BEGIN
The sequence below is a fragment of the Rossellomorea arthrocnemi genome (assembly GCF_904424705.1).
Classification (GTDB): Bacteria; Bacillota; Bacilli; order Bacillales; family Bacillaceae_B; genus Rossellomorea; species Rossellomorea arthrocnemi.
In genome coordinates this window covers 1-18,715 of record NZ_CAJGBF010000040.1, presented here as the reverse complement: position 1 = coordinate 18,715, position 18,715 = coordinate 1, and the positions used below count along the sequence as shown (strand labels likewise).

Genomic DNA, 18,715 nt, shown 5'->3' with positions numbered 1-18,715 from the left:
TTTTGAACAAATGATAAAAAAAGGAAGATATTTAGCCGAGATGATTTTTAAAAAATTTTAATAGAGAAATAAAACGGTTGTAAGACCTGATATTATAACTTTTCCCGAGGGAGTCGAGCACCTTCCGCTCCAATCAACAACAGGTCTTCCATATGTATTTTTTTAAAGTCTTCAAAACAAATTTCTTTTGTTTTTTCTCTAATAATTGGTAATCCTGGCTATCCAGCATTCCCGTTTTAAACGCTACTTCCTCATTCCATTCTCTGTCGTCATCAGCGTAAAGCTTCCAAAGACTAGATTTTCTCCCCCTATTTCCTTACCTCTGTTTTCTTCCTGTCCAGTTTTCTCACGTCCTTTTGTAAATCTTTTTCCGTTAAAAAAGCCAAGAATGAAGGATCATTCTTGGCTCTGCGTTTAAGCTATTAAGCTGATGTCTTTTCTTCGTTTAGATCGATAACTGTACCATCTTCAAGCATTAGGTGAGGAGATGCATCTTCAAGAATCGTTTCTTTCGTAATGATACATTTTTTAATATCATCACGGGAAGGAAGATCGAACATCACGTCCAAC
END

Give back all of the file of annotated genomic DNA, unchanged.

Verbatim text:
The sequence below is a fragment of the Rossellomorea arthrocnemi genome (assembly GCF_904424705.1).
Classification (GTDB): Bacteria; Bacillota; Bacilli; order Bacillales; family Bacillaceae_B; genus Rossellomorea; species Rossellomorea arthrocnemi.
In genome coordinates this window covers 1-18,715 of record NZ_CAJGBF010000040.1, presented here as the reverse complement: position 1 = coordinate 18,715, position 18,715 = coordinate 1, and the positions used below count along the sequence as shown (strand labels likewise).

Genomic DNA, 18,715 nt, shown 5'->3' with positions numbered 1-18,715 from the left:
TTTTGAACAAATGATAAAAAAAGGAAGATATTTAGCCGAGATGATTTTTAAAAAATTTTAATAGAGAAATAAAACGGTTGTAAGACCTGATATTATAACTTTTCCCGAGGGAGTCGAGCACCTTCCGCTCCAATCAACAACAGGTCTTCCATATGTATTTTTTTAAAGTCTTCAAAACAAATTTCTTTTGTTTTTTCTCTAATAATTGGTAATCCTGGCTATCCAGCATTCCCGTTTTAAACGCTACTTCCTCATTCCATTCTCTGTCGTCATCAGCGTAAAGCTTCCAAAGACTAGATTTTCTCCCCCTATTTCCTTACCTCTGTTTTCTTCCTGTCCAGTTTTCTCACGTCCTTTTGTAAATCTTTTTCCGTTAAAAAAGCCAAGAATGAAGGATCATTCTTGGCTCTGCGTTTAAGCTATTAAGCTGATGTCTTTTCTTCGTTTAGATCGATAACTGTACCATCTTCAAGCATTAGGTGAGGAGATGCATCTTCAAGAATCGTTTCTTTCGTAATGATACATTTTTTAATATCATCACGGGAAGGAAGATCGAACATCACGTCCAAC